SoundPlaybackDeviceFilter: I need to play back audio for a specific purpose. Please tell me what devices (mp3 player, sampler, etc.) have worked for you!
February 16, 2007 8:26 AM   Subscribe

I'm looking for something that will be able to play back either an uncompressed WAVE file or that will record an actual audio signal for later playback. It has to be totally shock/shake-proof, and it must be able to automatically stop after every track/file and wait for input to start again. Preservation of sound quality is absolutely essential. If any of you have experience with such a device, please share.

So, this device would be used to play a track of audio to a mixing board to be mixed in with a live performance. Obviously, it needs to stop at the end of each track so that it can be restarted at the band's convenience.

It would have to output to 1/8" or 1/4" stereo, RCA, or XLR (preferably not XLR).

It could be a CD player, but I think that would probably cause too much trouble, and they never seem to be totally shock-proof.

It could be an mp3 player that supports WAVE files. Once again, it would have to be able to stop at the end of each track and wait for the "play" button to be pressed to start the next track.

It could be a sampler, but I know nothing about them. If it is a sampler, it would need to hold at least 40 minutes of sound.

I don't trust CD players for this, and I really have no experience with either mp3 players or samplers, so I don't know if any of them could do the job. I trust the hive mind to point me in the right direction!

And once again, preservation of sound quality is essential.

Oh, did I mention that I would like to spend less than $200? I wouldn't mind spending more if it is for something really worthwhile, but my gut tells me that the right device exists and can be found (Ebay? Craigslist?) for under $200.

Thanks in advance to anyone who responds.
posted by gaiamark to Media & Arts (13 answers total)
 
iPod Nano - it plays from ram so it should be quite shock proof and you can put music in there in CD quality format. If it is the only song on the playlist or other section and the device is out of shuffle it will just stop after the song is done.
posted by caddis at 9:04 AM on February 16, 2007


maybe something like this?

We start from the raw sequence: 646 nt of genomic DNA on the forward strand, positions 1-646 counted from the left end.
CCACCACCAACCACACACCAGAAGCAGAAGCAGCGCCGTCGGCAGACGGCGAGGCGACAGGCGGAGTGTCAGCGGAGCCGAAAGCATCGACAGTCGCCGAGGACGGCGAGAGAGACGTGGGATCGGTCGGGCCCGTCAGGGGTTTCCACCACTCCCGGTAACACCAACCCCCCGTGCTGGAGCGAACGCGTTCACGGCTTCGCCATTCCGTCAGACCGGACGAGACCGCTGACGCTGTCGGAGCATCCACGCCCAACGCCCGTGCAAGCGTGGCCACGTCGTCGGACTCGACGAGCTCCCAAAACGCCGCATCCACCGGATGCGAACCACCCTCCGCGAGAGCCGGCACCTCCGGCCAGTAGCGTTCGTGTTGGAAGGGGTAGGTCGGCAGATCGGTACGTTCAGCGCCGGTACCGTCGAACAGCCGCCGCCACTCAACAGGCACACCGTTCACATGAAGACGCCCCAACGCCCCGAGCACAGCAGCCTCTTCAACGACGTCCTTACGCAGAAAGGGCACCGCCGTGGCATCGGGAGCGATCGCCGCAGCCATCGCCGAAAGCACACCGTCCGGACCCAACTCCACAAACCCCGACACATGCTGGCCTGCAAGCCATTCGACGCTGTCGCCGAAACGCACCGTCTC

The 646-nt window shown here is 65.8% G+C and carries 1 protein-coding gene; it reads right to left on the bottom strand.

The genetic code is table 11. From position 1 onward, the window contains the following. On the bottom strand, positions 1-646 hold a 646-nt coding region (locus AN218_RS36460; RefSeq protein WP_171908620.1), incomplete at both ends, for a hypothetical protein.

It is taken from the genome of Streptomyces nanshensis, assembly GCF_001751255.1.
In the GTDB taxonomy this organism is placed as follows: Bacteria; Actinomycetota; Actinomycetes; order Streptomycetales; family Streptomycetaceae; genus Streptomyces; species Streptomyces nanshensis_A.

posted by peewinkle at 9:23 AM on February 16, 2007


On the bell curve of consumer-grade audio, iPods are very far towards the good side when it comes to playback quality. Try one and see if it meets your standards before you spend more. But if you really want the best possible audio quality for playback, the answer is a portable device geared towards musicians (there are such things, for example an mp3 recording/playback device from M-Audio in the $400-500 range; ask at a music store or website).

Audio quality is also going to depend on the entire signal chain, from this playback device through the cable used to connect it to the mixer, to the mixer itself. Anything handheld is most likely going to output 1/8" stereo audio. So you need a 1/8" to 1/4" stereo converter cable, and you need the best one you can afford. Core-sound.com makes the excellent custom cables I use. (Actually they would be a great/friendly source of advice on this question.)

If the band is playing at different venues -- not always using their own mixer & setup -- they need to know in advance if the venue's mixer will accept a single stereo audio in, and be prepared if not. For greatest flexibility, they'll need a set of converter cables, the most important being single 1/8" stereo to Left and Right 1/4" mono. Always ask the venue to avoid disappointment/stress....
posted by allterrainbrain at 10:01 AM on February 16, 2007


Also, the reason caddis recommends Nano is that you definitely want flash memory rather than a hard drive for shock resistance. Currently, iPods in the 1GB-8GB range use flash (good) & anything bigger uses a hard drive (bad).
posted by allterrainbrain at 10:04 AM on February 16, 2007